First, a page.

Theo: An Autobiography

Theodore Bikel
  • Review
By – January 21, 2015

Which role do most peo­ple asso­ciate with the actor Theodore Bikel? Proba­bly Tevye the Dairy­man — after all, Bikel played that part for over a thou­sand per­for­mances of Fid­dler on the Roof. But in this autobiogra­phy, first pub­lished in 1994 and now re-issued with a new post­script as Bikel turns 90, we hear about the many oth­er roles, both on and off the stage, played by this incred­i­bly ver­sa­tile char­ac­ter actor, polit­i­cal activist, labor leader, and folksinger whose fam­i­ly fled Aus­tria after the Anschluss. 

Although he began his career in the the­ater, Bikel, who was named after Theodor Her­zl and whose sur­name is the Hebrew acronym for The Chil­dren of Israel are holy to God,” was sought after for all sorts of film and TV roles that made use of his chameleon-like abil­i­ty to assume dif­fer­ent per­son­al­i­ties, speak sev­er­al lan­guages, and adopt var­i­ous for­eign accents. While main­tain­ing a busy act­ing career, how­ev­er, Bikel’s gui­tar was his con­stant com­pan­ion; he per­formed folk­songs all over the world, includ­ing at Buck­ing­ham Palace. (Per­haps his most unusu­al venue was on an air­craft hijacked by a men­tal­ly unsta­ble indi­vid­ual, where Bikel per­formed folk songs to calm the passengers!) 

He also recounts many inter­est­ing anec­dotes about the famous actors and actress­es with whom he worked. From his Broad­way debut as Cap­tain von Trapp in The Sound of Music (oppo­site Mary Mar­tin) to his film role in The African Queen, star­ring Kather­ine Hep­burn and Humphrey Bog­a­rt, to his role play­ing Kissinger in The Final Days, Bikel achieved crit­i­cal suc­cess, mak­ing friends wher­ev­er he went.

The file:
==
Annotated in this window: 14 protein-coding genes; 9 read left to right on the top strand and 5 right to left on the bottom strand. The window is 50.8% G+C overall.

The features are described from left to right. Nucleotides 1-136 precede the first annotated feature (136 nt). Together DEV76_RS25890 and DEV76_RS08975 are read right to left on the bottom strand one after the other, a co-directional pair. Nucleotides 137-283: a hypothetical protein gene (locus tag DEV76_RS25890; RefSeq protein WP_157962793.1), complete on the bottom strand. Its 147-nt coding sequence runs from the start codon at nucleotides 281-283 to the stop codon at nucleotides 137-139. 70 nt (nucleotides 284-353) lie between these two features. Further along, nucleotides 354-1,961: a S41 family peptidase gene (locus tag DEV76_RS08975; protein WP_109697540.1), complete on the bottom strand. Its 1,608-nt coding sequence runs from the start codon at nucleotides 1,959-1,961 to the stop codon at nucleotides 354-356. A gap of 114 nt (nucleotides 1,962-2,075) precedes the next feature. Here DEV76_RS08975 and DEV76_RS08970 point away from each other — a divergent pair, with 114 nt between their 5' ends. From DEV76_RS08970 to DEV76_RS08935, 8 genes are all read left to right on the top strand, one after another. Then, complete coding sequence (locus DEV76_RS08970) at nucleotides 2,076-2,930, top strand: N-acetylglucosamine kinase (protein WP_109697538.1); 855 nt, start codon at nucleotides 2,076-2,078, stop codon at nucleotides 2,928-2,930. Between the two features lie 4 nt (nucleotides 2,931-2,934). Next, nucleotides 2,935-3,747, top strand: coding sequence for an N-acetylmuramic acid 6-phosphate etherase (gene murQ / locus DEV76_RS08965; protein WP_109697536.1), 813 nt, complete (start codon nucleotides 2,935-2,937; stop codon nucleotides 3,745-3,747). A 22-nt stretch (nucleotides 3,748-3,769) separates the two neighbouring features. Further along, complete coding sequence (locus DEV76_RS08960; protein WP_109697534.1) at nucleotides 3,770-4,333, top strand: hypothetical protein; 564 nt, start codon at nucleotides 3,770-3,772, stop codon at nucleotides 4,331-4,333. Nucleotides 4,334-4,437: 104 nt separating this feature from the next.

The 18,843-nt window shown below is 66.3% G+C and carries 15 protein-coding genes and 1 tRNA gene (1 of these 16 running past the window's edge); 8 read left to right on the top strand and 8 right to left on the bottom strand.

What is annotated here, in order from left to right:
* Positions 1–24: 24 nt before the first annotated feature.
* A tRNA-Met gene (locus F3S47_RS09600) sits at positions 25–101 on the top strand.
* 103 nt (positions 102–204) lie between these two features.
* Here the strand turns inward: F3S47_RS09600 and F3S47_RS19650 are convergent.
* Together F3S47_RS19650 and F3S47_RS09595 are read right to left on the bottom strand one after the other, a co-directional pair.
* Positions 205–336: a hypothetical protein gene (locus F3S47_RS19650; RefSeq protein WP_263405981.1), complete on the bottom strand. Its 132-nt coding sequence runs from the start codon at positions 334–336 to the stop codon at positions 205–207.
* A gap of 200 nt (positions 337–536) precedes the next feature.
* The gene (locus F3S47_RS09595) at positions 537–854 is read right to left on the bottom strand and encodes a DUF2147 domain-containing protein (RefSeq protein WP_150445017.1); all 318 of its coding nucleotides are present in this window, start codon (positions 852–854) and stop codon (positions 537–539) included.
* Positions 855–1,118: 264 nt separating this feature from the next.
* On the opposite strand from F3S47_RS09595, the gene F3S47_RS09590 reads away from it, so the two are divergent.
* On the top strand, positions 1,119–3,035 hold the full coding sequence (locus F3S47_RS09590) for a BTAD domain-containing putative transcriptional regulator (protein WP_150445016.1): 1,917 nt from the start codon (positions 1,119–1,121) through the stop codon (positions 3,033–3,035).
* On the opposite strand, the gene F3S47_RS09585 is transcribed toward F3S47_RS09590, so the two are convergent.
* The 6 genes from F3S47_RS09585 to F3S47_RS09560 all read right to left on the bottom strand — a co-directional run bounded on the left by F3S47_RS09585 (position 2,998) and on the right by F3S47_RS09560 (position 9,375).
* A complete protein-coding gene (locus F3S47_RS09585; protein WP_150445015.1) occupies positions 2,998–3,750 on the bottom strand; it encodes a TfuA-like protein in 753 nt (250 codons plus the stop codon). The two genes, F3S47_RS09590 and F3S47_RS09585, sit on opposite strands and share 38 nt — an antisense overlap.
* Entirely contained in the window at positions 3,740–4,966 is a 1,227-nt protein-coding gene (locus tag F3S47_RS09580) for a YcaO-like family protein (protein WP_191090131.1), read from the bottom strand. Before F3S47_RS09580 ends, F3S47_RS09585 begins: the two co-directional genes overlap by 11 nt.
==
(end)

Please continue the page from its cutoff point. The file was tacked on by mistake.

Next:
Apart from his work as an enter­tain­er, Bikel was active in an aston­ish­ing num­ber of human rights and lib­er­al polit­i­cal caus­es. He worked for civ­il rights for African Amer­i­cans (and was arrest­ed dur­ing protests); advo­cat­ed for Sovi­et Jew­ry and met with Jew­ish dis­si­dents in the Sovi­et Union; par­tic­i­pat­ed in protests against South African apartheid; served as pres­i­dent of Actor’s Equi­ty; worked to estab­lish the Nation­al Coun­cil on the Arts; tes­ti­fied before Con­gress on behalf of the Arts; has been a vocal sup­port­er of the State of Israel (even though he express­es strong objec­tions to the set­tle­ments and oth­er Israeli gov­ern­ment poli­cies); and has met U.S. pres­i­dents from JFK to Clinton. 

Bikel’s deep and abid­ing love for the Jew­ish peo­ple, as well as his strong Jew­ish iden­ti­ty, are a recur­ring theme in this book. He cares very deeply about Holo­caust sur­vivors, and his inter­na­tion­al per­for­mances of Yid­dish songs before heads of state at events commemorat­ing the War­saw Ghet­to Upris­ing as well as the anniver­sary of Kristall­nacht remain among his proud­est achievements. 

Bikel strikes a poignant note as he accepts respon­si­bil­i­ty for not being more involved with his two sons, born when he was in his mid-for­ties, as well as his fail­ure to imbue them with his deeply-felt Jew­ish iden­ti­ty. Nev­er­the­less, the read­er will be left with deep respect for this remark­able, prin­ci­pled and accom­plished enter­tain­er, who wish­es to one day be remem­bered as Der Zinger fun zayn folk,” the folksinger of his peo­ple. Index, photographs.

Relat­ed content

Shi­ra R. Lon­don is the librar­i­an at Beth Tfiloh Dahan Com­mu­ni­ty High School in Bal­ti­more, MD. She holds an M.L.S. from Colum­bia University.

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